Fibromyalgia is a chronic condition characterized by a generalized, aching pain. About 3.7 million Americans or 5 percent of the population suffer from fibromyalgia, mostly occurring in women of childbearing age. Although this disease was first identified in the early 1900s, it was actually thought to be a form of rheumatism until recently. Still, little is known about the cause or cure of fibromyalgia.
Fibromyalgia symptoms include aches and stiffness in the soft tissues such as the muscles, tendons (which attach muscles to bone) and ligaments (which attach bones to each other). The pain can occur in any region of the body and may be either widespread or affect only a specific area. Women typically experience more widespread pain, while men tend to develop fibromyalgia symptoms in only one area, such as the shoulder. Although the condition itself is not life-threatening, the fibromyalgia symptoms can cause a great deal of distress.
Causes and Symptoms
The actual cause remains elusive, but it is believed that certain events may trigger the onset of fibromyalgia. For example, viral or bacterial infections, automobile accidents, rheumatoid arthritis and lupus have all been associated with the onset of fibromyalgia. Some researchers believe that there are abnormalities in the brain affecting hormones and brain chemical activity. Other researchers suspect that patients with fibromyalgia have low levels of the neurotransmitter serotonin (a chemical that acts as a messenger between nerve cells), or a possible defect in the system that regulates serotonin levels.
Fibromyalgia symptoms typically develop gradually in a person in their 20s, and they may come and go in cycles.
- Pain. The pain that most people experience has been described as a deep muscular aching that burns, throbs or feels like a stabbing pain. The pain and stiffness is often worse in the morning.
- Fatigue. The feeling of being drained of energy and unable to concentrate can vary from mild to incapacitating.
- Difficulty sleeping. Sleep does not feel refreshing and you wake up feeling exhausted.
- Chemical sensitivities. About 50 percent of fibromyalgia patients experience sensitivities to noise, bright lights, odors, medications and certain foods.
- Chronic headaches. Headaches similar to migraines or tension headaches occur in about 50 percent of patients.
- Irritable Bowel Syndrome. From 40 to 70 percent of patients experience diarrhea, constipation, and abdominal pain and gas.
Other symptoms may include dizziness or lightheadedness, menstrual cramping, jaw pain, and numbness and tingling sensations.
Physicians have a difficult time diagnosing fibromyalgia as the symptoms are very common to other conditions. In order to be diagnosed with fibromyalgia, a person must have widespread pain in four quadrants of their body for a minimum of three months. In addition, they must also have tenderness in at least 11 of 18 specific areas.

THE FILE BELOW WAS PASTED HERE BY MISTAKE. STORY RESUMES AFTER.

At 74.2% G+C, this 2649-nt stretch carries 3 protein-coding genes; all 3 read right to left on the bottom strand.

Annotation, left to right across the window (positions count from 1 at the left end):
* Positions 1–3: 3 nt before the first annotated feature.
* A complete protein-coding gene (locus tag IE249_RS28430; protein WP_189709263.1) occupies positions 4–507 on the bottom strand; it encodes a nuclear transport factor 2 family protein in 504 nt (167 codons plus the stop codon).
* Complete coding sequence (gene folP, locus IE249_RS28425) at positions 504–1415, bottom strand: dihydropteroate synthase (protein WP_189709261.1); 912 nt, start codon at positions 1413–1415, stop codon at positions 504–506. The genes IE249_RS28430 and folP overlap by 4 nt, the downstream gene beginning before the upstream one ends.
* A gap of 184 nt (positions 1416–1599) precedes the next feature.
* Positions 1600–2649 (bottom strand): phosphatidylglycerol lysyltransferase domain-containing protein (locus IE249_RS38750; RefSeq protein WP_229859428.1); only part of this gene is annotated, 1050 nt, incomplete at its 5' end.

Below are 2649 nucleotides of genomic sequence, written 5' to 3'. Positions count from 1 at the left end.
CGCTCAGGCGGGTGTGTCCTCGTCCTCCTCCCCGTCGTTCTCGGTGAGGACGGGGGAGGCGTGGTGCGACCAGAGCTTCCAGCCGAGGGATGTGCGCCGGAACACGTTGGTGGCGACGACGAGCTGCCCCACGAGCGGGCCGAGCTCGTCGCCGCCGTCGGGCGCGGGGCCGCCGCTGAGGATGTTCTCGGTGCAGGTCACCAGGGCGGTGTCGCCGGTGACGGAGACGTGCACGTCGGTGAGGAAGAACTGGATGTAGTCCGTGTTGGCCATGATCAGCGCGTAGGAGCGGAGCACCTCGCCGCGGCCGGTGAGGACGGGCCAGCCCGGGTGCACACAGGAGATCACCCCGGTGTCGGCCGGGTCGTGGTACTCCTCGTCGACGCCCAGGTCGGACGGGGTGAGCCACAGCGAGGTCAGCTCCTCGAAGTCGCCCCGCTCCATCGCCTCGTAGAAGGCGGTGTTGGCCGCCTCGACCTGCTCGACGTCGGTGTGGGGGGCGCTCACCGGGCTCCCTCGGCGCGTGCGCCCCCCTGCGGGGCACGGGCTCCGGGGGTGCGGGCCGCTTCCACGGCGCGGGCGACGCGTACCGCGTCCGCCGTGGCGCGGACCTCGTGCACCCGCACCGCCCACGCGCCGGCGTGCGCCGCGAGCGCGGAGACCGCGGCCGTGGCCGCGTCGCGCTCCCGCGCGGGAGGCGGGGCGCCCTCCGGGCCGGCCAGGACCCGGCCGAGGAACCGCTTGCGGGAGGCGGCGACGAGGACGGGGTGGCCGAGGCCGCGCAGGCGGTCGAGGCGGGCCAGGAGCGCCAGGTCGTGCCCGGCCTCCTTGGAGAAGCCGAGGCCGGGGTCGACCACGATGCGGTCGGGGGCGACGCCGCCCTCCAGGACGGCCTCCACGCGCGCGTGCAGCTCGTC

Suggested Lifestyle Changes for Fibromyalgia Treatment
There are several lifestyle and therapeutic methods for managing fibromyalgia.
- Exercise. Regular physical activity has been found to be one of the most effective fibromyalgia treatment methods. Although muscle pain may increase during exercise, the pain usually dissipates within 30 minutes. Stretching and low-impact aerobic activity (swimming, walking, yoga, or using cardiovascular machines like stationary bikes or elliptical trainers) are most effective.
- Establish regular sleeping habits. This is critical for reducing pain and improving energy and mood.
- Use relaxation techniques. Studies have shown that people with fibromyalgia benefit from regularly using techniques like meditation, yoga or breath work to counteract stress.
- Consider cognitive-behavioral therapy. This therapy can teach you new ways to cope with fibromyalgia symptoms and stress.
- Try acupuncture or massage for fibromyalgia treatment.
- Try the Feldenkrais Method. These gentle movement exercises help correct poor posture or habits of movement that may contribute to pain.
Nutrition and Supplements
Try the following if you have fibromyalgia:
- Eat well. A diet rich in organic fruits, vegetables, and whole grains will fortify your body’s natural defenses and healing system.
- Eliminate polyunsaturated vegetable oils, margarine, vegetable shortening, all partially hydrogenated oils, and all foods (such as deep-fried foods) that might contain trans-fatty acids. Use extra-virgin olive oil as your main fat.
- Increase intake of omega-3 fatty acids.
- Eat ginger and turmeric regularly.
- Take supplements. In addition to a daily antioxidant regimen, take 250 mg of magnesium and 500-700 mg of calcium daily to help relax and maintain nerves and muscles. (However, I don’t recommend calcium supplements for men.) Boswellia and malic acid have also been reported to be beneficial as a fibromyalgia treatment.
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